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27/10/2020
Society, Singapore, Featured

No Laughing Matter: How the COVID-19 pandemic is driving social engagement across platforms

The COVID-19 pandemic has impacted all aspects of people’s lives, disrupting both short-term plans and long-term prospects. Around the world, people have had to adapt their day-to-day routines, adopting new “normal” behaviours that require a thorough re-evaluation of the way they spend their time, energy, and money.

This is especially true in Southeast Asian economies, where the use of innovative devices, platforms, and services has allowed new consumption patterns to emerge despite overall economic slowdown. And as consumers’ needs, habits, priorities, and preferences evolve, so do the market dynamics that they drive.

What are some of the key trends observed in the region? And how can businesses leverage this knowledge to stay ahead of competitors?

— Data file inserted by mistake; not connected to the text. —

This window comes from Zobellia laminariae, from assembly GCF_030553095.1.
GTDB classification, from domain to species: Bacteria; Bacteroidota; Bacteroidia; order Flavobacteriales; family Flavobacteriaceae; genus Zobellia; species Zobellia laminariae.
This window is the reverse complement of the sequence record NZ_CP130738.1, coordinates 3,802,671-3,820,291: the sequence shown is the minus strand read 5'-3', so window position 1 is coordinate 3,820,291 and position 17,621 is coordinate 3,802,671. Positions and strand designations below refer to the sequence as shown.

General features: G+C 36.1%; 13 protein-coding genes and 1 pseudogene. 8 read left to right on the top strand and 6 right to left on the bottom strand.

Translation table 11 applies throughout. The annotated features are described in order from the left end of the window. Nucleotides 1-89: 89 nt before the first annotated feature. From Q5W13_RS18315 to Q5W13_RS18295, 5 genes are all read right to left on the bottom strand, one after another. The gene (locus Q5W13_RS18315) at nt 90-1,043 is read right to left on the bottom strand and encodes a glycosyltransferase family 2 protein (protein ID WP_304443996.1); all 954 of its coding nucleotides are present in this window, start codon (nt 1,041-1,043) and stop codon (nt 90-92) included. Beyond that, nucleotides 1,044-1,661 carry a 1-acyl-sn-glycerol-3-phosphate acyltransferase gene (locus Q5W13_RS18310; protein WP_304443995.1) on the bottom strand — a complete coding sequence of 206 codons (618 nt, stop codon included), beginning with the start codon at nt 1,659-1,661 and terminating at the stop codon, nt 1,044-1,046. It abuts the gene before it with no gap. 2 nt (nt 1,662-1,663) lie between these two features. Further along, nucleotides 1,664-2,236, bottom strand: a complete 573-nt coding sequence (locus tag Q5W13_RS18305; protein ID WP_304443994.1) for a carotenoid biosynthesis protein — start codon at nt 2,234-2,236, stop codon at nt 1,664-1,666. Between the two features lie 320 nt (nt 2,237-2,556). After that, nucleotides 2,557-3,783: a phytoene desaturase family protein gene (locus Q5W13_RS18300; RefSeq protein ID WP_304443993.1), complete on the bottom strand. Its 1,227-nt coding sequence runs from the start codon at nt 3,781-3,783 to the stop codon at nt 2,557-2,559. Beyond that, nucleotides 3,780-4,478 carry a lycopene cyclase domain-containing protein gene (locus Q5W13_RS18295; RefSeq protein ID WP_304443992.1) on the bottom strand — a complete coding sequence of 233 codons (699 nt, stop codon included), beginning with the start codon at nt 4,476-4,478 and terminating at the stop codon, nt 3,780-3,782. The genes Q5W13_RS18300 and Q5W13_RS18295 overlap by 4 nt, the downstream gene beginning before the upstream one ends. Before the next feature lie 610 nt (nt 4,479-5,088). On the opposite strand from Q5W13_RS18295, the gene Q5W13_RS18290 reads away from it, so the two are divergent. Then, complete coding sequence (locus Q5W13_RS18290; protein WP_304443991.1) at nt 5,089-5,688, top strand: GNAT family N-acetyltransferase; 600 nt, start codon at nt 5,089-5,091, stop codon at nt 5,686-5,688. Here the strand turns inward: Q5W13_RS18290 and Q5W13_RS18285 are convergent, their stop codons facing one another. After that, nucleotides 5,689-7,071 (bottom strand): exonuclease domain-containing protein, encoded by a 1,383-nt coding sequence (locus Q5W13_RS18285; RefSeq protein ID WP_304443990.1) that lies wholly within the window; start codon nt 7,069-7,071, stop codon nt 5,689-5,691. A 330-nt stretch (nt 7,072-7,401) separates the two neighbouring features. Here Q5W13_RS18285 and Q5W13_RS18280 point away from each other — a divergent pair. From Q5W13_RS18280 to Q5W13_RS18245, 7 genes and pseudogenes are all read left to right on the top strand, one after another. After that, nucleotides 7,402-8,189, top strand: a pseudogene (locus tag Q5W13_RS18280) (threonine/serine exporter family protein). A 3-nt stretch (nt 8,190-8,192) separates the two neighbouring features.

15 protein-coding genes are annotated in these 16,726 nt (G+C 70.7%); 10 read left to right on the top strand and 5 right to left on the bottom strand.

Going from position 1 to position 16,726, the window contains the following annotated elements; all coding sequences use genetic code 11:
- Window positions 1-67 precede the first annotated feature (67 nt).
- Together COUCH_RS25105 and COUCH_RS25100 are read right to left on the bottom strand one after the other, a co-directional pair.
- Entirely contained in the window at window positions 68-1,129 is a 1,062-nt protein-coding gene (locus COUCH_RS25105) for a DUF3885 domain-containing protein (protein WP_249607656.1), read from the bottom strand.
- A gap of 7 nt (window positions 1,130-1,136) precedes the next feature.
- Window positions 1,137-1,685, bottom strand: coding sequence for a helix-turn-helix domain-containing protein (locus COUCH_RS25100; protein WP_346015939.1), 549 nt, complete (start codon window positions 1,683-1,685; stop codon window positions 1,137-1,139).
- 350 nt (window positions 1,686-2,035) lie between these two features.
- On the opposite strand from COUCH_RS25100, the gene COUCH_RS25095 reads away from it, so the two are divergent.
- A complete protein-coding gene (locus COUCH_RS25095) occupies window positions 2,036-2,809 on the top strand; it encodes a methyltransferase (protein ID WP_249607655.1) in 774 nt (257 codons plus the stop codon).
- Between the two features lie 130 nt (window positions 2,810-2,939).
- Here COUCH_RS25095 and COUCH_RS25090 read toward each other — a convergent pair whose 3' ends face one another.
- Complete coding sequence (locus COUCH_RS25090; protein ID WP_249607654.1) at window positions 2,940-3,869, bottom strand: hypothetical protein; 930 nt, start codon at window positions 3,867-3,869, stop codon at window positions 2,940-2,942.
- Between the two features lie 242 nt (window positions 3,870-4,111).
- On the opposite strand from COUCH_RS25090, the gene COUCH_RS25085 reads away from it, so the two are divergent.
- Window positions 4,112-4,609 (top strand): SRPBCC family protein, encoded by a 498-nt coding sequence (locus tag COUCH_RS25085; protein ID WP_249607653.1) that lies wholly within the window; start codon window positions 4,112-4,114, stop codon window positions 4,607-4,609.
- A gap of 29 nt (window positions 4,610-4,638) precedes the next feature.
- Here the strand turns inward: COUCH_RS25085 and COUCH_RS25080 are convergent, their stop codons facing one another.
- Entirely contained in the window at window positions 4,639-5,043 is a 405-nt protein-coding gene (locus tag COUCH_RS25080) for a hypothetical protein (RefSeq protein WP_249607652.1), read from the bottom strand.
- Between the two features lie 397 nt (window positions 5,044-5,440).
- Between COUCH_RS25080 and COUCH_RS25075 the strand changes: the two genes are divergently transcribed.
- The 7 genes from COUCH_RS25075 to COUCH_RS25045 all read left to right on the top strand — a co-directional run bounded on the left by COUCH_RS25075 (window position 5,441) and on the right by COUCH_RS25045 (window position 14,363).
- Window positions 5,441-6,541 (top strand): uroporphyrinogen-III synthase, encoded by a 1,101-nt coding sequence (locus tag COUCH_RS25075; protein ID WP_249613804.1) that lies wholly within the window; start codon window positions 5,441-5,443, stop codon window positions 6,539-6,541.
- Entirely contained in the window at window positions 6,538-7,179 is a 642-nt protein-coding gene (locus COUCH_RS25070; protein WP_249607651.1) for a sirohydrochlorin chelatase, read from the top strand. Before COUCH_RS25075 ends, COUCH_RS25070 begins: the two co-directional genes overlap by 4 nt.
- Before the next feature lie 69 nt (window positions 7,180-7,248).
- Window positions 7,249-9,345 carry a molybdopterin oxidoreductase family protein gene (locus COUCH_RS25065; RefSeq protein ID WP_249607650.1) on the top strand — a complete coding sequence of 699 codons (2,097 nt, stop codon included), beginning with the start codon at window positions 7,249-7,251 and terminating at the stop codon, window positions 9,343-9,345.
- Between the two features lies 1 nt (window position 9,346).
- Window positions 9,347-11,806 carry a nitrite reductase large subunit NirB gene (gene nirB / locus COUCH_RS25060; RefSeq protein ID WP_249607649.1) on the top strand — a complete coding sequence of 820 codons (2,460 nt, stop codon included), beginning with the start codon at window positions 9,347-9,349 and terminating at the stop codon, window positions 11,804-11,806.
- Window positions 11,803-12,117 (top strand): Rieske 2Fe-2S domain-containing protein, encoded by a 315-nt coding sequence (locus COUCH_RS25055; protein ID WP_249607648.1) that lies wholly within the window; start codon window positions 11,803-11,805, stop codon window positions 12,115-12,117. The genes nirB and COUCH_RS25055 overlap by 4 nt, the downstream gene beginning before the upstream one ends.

To answer these questions, Blackbox Research, Toluna, and Archetype have published Into The Light, an in-depth study that reveals the emerging patterns, trends, and dynamics across six key ASEAN markets – Indonesia, Malaysia, Philippines, Singapore, Thailand, and Vietnam.

This article is the second in a series of blog posts devoted to examining some of the major findings and implications of the study. It focuses on how the COVID-19 crisis has increased consumers’ appetite for fun, escapist interactions across social networks and streaming services.

Click here to read the first instalment of this series, focused on consumers’ rising preference for local brands.

The need to escape

The COVID-19 pandemic has grown mentally exhausting for even the most optimist and resilient among us.